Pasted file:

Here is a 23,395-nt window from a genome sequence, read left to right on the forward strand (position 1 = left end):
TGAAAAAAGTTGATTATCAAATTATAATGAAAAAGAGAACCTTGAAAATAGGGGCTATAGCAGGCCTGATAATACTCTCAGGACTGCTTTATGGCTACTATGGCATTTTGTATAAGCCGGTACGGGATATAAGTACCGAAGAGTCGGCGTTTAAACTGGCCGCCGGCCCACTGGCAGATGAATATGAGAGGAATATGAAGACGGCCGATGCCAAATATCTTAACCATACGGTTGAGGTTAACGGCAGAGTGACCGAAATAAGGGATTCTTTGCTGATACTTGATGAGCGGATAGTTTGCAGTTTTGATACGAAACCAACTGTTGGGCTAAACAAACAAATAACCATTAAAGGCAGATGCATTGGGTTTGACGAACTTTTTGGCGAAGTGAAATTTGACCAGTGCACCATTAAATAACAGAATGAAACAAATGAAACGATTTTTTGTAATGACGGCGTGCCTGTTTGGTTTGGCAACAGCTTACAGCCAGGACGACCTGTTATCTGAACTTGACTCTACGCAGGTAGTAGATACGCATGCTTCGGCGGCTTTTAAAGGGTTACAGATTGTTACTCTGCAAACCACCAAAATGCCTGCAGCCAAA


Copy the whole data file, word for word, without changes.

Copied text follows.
Here is a 23,395-nt window from a genome sequence, read left to right on the forward strand (position 1 = left end):
TGAAAAAAGTTGATTATCAAATTATAATGAAAAAGAGAACCTTGAAAATAGGGGCTATAGCAGGCCTGATAATACTCTCAGGACTGCTTTATGGCTACTATGGCATTTTGTATAAGCCGGTACGGGATATAAGTACCGAAGAGTCGGCGTTTAAACTGGCCGCCGGCCCACTGGCAGATGAATATGAGAGGAATATGAAGACGGCCGATGCCAAATATCTTAACCATACGGTTGAGGTTAACGGCAGAGTGACCGAAATAAGGGATTCTTTGCTGATACTTGATGAGCGGATAGTTTGCAGTTTTGATACGAAACCAACTGTTGGGCTAAACAAACAAATAACCATTAAAGGCAGATGCATTGGGTTTGACGAACTTTTTGGCGAAGTGAAATTTGACCAGTGCACCATTAAATAACAGAATGAAACAAATGAAACGATTTTTTGTAATGACGGCGTGCCTGTTTGGTTTGGCAACAGCTTACAGCCAGGACGACCTGTTATCTGAACTTGACTCTACGCAGGTAGTAGATACGCATGCTTCGGCGGCTTTTAAAGGGTTACAGATTGTTACTCTGCAAACCACCAAAATGCCTGCAGCCAAA